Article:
Microscopic open-ended tubes (capillaries)
Vessels, like veins, have valves

Lymphatic ducts
Subclavian veins

Lymphoid tissue:

Lymph nodes:

Tonsils:

Filter the fluid before it comes back to the bloodstream


Filter out microorganisms
Pharyngeal (adenoid)
Palatine
Lingual

Spleen
Peyers patches (Lymphoid tissue in intestines)
Tymus gland
Bone marrow

Groups of peripheral lymph nodes:


1.

2.
3.
4.
5.
6.
7.
8.
9.

Auricular: anterior and posterior


Sublingual.
Submandibular.
Cervical: anterior and posterior.
Supra- and subclavian.
Axillary.
Epithrochlear.
Inguinal.
Popliteal.

Assesment:
Inspection and palpation

Amount in each group


Size
Shape
Consistency
Movable/connected with
surrounding tissues
Pain/tenderness
Signs of inflammation:
swelling and redness
above the node

Claudication distance is the number


of blocks walked or stairs climbed
to produce pain.
Note sudden dencrease in
claudication distance, or pain
suddenly not relieved by rest.

Taking clients complaints and history.

Ask: Any leg pain (cramps)? Where?


Detail: pain type, onset (gradual/sudden), aggravating/
relieving factors (activity, walking, dangling, rubbing),
associated signs (skin changes, sexual malfunction),
relation to time of day, claudication distance.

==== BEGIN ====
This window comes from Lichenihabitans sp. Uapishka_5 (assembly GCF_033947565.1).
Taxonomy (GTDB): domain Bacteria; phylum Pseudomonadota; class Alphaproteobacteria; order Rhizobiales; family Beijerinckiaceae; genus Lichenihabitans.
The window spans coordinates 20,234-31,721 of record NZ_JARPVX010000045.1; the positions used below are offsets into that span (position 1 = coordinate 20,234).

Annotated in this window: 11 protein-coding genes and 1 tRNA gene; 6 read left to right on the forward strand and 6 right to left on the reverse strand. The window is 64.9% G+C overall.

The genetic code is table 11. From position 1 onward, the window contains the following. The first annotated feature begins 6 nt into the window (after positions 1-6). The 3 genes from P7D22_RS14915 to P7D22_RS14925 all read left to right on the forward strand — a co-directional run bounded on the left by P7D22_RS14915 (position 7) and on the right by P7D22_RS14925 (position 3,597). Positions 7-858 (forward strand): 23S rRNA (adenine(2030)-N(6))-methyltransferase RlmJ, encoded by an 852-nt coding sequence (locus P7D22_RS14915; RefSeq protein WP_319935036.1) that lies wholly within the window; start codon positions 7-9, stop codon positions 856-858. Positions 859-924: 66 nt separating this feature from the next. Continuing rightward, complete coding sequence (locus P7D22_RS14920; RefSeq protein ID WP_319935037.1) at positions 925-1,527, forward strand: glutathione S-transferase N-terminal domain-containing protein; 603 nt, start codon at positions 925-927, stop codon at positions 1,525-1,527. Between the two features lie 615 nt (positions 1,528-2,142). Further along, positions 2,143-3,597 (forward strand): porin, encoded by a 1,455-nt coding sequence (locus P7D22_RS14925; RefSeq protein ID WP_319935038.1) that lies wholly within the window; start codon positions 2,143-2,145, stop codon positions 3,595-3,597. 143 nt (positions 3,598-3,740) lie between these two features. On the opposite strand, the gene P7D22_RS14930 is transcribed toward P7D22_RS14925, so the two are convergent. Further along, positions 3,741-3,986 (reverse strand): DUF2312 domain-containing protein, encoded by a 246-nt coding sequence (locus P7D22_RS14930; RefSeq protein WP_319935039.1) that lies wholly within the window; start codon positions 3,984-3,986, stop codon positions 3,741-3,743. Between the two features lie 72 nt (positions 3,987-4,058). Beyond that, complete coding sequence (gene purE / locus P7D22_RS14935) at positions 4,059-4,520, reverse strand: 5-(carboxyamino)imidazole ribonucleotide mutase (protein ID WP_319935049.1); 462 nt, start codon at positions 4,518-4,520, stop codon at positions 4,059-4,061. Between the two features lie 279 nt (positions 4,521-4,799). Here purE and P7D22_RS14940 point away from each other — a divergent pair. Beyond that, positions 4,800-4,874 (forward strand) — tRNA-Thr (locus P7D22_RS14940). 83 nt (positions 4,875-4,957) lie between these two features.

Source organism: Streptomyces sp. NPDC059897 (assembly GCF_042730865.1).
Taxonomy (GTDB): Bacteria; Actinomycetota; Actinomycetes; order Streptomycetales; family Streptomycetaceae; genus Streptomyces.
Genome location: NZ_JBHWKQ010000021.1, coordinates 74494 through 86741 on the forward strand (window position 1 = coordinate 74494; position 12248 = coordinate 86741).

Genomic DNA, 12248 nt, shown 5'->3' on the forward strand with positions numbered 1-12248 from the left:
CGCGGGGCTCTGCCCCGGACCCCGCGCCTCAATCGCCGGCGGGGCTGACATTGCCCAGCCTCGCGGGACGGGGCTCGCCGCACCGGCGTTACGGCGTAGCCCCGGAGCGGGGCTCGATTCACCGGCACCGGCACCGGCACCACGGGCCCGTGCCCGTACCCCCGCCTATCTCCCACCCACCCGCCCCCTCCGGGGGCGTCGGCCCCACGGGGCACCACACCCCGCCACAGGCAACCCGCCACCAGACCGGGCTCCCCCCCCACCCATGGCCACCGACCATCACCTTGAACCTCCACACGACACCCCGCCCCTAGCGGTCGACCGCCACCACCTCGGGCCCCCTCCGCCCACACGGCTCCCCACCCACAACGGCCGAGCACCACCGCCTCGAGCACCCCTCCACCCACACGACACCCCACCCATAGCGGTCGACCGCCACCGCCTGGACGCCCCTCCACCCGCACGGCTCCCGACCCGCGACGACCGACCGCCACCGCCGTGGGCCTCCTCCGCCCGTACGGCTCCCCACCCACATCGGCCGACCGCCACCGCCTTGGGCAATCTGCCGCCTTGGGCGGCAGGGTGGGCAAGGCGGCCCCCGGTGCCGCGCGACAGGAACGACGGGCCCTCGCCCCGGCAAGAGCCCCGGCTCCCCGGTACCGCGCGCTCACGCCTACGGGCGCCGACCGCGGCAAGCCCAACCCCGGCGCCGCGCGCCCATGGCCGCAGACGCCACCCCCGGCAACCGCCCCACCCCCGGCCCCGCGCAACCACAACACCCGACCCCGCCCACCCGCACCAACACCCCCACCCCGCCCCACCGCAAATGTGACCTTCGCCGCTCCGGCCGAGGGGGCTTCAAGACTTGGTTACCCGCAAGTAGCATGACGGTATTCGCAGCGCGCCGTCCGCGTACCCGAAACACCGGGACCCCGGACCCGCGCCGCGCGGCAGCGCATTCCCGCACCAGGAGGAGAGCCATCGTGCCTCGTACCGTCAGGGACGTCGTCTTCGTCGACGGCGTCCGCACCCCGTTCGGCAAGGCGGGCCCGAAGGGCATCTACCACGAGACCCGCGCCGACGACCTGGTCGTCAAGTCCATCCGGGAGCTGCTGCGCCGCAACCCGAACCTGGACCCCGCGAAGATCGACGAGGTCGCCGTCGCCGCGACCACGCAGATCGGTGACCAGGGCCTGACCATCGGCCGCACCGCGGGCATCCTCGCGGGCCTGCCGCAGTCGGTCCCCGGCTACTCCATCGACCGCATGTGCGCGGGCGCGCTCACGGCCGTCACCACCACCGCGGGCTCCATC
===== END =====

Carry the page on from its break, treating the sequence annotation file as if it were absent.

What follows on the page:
Edema is bilateral when


caused by a systemic
problem (heart failure),
or unilateral when due to
a local obstruction or
inflammation.

Taking clients complaints and history.

Objective data
Preparation:
Environment

Privacy

Should be warm (about 22C) and draftless


to prevent vasodilatation or
vasoconstriction.
Make sure the females breasts and clients
genitals remain draped.

Order of exam

Begin with observations peripherally and


move toward the heart.
1.
2.
3.
4.

Pulse and blood pressure


Extremities peripheral vascular
assessment
Neck vessels
Precordium (portion of body over heart
and thorax)

Equipment needed:

Tourniquet or blood
pressure cuff
Stethoscope
Paper tape measure
Doppler ultrasonic
stethoscope

Assessing Neck Vessels

Carotid Artery

Palpate the carotid artery

Avoid excessive pressure.


Excessive vagal stimulation
could slow down heart rate.
Carotid arteries should be
same bilaterally

Auscultation

Listen for bruits blowing,


swishing sounds indicating
blood flow turbulence.
Caused by atherosclerotic
narrowing (one half or two
thirds of artery).

Assessing Neck Vessels

Jugular Veins

Can be used to assess central venous pressure (CVP) and cardiac


efficiency

Position the patient at 30-45 degree angle, wherever pulsations can


be seen best. Remove pillow to avoid flexion of head.

Distended external jugular veins signify increased CVP, as with heart failure

The higher the CVP, the higher the position you will need

Turn the pts head away from examiners side


Distinguish from carotid artery pulsations. Internal jugular pulse
is lower, varies with respiration, not palpable, and disappears as